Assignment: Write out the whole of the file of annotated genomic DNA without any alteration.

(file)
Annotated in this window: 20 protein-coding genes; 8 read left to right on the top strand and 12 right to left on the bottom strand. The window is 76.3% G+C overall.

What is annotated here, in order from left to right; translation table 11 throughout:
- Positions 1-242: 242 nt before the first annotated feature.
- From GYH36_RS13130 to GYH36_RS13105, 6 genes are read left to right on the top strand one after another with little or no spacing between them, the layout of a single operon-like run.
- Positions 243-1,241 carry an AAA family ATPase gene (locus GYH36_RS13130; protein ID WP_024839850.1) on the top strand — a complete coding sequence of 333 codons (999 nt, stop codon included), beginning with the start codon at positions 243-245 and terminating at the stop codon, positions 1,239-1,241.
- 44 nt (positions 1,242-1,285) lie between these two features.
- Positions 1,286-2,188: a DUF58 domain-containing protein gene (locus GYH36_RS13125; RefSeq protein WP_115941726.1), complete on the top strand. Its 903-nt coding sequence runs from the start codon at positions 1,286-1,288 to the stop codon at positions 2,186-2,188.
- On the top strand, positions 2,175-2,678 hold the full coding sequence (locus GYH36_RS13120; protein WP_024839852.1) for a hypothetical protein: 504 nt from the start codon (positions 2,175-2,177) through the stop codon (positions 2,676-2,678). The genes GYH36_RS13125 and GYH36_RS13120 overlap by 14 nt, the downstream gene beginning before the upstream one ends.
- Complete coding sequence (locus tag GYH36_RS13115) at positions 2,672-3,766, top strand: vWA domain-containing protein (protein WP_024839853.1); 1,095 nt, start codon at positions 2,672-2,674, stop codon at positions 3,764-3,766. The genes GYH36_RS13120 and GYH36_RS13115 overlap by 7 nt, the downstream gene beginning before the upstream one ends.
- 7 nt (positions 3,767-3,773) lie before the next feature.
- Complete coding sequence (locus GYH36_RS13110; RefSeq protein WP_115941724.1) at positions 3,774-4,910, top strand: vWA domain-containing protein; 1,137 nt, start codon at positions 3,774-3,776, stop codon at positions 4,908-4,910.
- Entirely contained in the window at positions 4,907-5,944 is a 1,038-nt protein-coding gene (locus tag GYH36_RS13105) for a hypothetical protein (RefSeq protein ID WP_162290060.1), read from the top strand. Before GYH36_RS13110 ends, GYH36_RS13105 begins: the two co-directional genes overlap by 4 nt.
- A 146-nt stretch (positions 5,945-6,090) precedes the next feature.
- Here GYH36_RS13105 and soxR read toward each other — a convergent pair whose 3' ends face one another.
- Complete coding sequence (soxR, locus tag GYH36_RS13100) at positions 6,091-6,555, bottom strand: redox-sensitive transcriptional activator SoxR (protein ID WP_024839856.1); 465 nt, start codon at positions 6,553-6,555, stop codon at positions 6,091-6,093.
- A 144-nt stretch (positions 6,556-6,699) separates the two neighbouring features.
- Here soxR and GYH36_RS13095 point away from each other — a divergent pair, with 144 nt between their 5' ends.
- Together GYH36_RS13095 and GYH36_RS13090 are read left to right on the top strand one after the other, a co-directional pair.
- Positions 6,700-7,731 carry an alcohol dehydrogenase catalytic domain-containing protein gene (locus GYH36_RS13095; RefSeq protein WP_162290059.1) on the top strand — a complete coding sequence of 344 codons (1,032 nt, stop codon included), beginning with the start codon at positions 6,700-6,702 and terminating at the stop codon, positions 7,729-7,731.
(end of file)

Annotated in this window: 20 protein-coding genes; 8 read left to right on the top strand and 12 right to left on the bottom strand. The window is 76.3% G+C overall.

What is annotated here, in order from left to right; translation table 11 throughout:
- Positions 1-242: 242 nt before the first annotated feature.
- From GYH36_RS13130 to GYH36_RS13105, 6 genes are read left to right on the top strand one after another with little or no spacing between them, the layout of a single operon-like run.
- Positions 243-1,241 carry an AAA family ATPase gene (locus GYH36_RS13130; protein ID WP_024839850.1) on the top strand — a complete coding sequence of 333 codons (999 nt, stop codon included), beginning with the start codon at positions 243-245 and terminating at the stop codon, positions 1,239-1,241.
- 44 nt (positions 1,242-1,285) lie between these two features.
- Positions 1,286-2,188: a DUF58 domain-containing protein gene (locus GYH36_RS13125; RefSeq protein WP_115941726.1), complete on the top strand. Its 903-nt coding sequence runs from the start codon at positions 1,286-1,288 to the stop codon at positions 2,186-2,188.
- On the top strand, positions 2,175-2,678 hold the full coding sequence (locus GYH36_RS13120; protein WP_024839852.1) for a hypothetical protein: 504 nt from the start codon (positions 2,175-2,177) through the stop codon (positions 2,676-2,678). The genes GYH36_RS13125 and GYH36_RS13120 overlap by 14 nt, the downstream gene beginning before the upstream one ends.
- Complete coding sequence (locus tag GYH36_RS13115) at positions 2,672-3,766, top strand: vWA domain-containing protein (protein WP_024839853.1); 1,095 nt, start codon at positions 2,672-2,674, stop codon at positions 3,764-3,766. The genes GYH36_RS13120 and GYH36_RS13115 overlap by 7 nt, the downstream gene beginning before the upstream one ends.
- 7 nt (positions 3,767-3,773) lie before the next feature.
- Complete coding sequence (locus GYH36_RS13110; RefSeq protein WP_115941724.1) at positions 3,774-4,910, top strand: vWA domain-containing protein; 1,137 nt, start codon at positions 3,774-3,776, stop codon at positions 4,908-4,910.
- Entirely contained in the window at positions 4,907-5,944 is a 1,038-nt protein-coding gene (locus tag GYH36_RS13105) for a hypothetical protein (RefSeq protein ID WP_162290060.1), read from the top strand. Before GYH36_RS13110 ends, GYH36_RS13105 begins: the two co-directional genes overlap by 4 nt.
- A 146-nt stretch (positions 5,945-6,090) precedes the next feature.
- Here GYH36_RS13105 and soxR read toward each other — a convergent pair whose 3' ends face one another.
- Complete coding sequence (soxR, locus tag GYH36_RS13100) at positions 6,091-6,555, bottom strand: redox-sensitive transcriptional activator SoxR (protein ID WP_024839856.1); 465 nt, start codon at positions 6,553-6,555, stop codon at positions 6,091-6,093.
- A 144-nt stretch (positions 6,556-6,699) separates the two neighbouring features.
- Here soxR and GYH36_RS13095 point away from each other — a divergent pair, with 144 nt between their 5' ends.
- Together GYH36_RS13095 and GYH36_RS13090 are read left to right on the top strand one after the other, a co-directional pair.
- Positions 6,700-7,731 carry an alcohol dehydrogenase catalytic domain-containing protein gene (locus GYH36_RS13095; RefSeq protein WP_162290059.1) on the top strand — a complete coding sequence of 344 codons (1,032 nt, stop codon included), beginning with the start codon at positions 6,700-6,702 and terminating at the stop codon, positions 7,729-7,731.